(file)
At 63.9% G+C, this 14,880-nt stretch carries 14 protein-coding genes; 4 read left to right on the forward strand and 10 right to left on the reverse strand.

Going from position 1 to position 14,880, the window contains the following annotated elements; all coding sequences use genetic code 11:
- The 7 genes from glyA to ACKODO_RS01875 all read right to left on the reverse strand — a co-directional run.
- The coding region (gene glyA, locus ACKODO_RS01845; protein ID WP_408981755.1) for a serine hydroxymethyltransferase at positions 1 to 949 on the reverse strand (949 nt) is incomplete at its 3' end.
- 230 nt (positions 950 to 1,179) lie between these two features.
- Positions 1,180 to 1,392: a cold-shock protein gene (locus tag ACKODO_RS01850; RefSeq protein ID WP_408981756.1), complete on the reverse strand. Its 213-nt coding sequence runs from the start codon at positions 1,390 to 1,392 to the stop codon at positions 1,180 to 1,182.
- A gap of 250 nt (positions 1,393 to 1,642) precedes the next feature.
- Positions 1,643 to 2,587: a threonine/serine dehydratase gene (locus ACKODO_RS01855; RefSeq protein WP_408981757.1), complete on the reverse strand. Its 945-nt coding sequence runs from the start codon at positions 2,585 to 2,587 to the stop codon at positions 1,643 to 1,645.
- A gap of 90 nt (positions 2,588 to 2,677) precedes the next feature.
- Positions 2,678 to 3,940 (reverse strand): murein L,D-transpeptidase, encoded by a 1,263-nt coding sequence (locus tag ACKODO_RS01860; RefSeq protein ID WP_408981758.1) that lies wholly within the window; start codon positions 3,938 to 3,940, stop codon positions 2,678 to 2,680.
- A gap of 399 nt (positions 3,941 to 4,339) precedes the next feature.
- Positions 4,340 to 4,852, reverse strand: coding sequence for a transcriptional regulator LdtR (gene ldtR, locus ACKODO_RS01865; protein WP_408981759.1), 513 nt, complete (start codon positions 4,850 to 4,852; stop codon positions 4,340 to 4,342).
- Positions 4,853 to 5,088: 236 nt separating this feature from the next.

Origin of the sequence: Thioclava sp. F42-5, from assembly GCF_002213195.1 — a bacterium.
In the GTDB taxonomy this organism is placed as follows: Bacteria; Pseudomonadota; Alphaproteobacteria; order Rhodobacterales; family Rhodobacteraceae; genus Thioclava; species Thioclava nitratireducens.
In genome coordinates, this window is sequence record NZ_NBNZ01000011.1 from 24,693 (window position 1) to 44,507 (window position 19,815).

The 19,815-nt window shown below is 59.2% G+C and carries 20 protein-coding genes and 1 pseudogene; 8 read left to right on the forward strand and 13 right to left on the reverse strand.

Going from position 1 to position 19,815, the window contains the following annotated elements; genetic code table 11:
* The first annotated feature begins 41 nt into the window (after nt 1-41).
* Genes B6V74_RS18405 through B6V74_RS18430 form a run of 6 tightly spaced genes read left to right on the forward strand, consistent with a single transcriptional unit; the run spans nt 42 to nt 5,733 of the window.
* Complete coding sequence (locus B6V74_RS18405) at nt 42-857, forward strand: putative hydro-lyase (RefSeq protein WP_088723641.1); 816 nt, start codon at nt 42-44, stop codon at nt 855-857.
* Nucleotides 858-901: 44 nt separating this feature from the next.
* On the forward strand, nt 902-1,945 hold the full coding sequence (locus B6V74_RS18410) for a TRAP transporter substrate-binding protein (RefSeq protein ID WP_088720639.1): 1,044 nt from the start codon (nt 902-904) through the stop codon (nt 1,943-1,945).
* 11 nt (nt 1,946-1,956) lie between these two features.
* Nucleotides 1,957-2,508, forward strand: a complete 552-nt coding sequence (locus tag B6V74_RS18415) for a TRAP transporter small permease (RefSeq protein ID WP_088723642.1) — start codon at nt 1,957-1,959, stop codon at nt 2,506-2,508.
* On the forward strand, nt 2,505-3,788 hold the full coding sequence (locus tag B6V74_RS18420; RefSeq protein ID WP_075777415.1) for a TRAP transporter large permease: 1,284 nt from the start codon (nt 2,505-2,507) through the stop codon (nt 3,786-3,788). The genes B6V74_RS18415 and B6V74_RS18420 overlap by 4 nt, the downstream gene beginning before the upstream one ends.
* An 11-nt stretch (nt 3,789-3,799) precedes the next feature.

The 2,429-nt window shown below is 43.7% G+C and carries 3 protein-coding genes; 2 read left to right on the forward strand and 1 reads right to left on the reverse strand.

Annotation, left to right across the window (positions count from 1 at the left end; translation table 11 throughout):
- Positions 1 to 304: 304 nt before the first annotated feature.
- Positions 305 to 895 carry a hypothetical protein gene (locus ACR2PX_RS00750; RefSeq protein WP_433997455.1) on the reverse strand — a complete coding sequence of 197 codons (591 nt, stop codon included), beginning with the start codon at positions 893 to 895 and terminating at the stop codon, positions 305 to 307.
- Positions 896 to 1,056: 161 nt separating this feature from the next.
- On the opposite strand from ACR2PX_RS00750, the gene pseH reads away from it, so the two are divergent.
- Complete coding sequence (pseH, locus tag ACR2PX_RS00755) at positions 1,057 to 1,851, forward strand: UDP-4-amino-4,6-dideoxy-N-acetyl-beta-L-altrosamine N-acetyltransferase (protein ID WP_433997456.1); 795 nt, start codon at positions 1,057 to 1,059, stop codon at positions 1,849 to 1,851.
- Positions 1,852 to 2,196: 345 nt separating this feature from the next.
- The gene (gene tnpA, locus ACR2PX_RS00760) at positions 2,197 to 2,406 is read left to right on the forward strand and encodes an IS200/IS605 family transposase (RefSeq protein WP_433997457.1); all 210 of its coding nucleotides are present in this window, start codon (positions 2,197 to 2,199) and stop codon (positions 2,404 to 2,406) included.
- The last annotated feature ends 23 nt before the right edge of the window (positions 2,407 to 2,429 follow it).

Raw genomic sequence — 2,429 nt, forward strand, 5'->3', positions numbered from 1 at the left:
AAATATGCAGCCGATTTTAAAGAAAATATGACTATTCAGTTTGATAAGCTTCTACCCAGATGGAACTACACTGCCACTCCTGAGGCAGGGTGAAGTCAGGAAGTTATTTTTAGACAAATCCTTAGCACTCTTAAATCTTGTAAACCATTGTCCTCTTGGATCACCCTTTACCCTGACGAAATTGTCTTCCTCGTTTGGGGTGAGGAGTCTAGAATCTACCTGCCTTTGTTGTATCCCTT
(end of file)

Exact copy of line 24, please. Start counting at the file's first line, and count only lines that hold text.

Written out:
* 11 nt (nt 1,946-1,956) lie between these two features.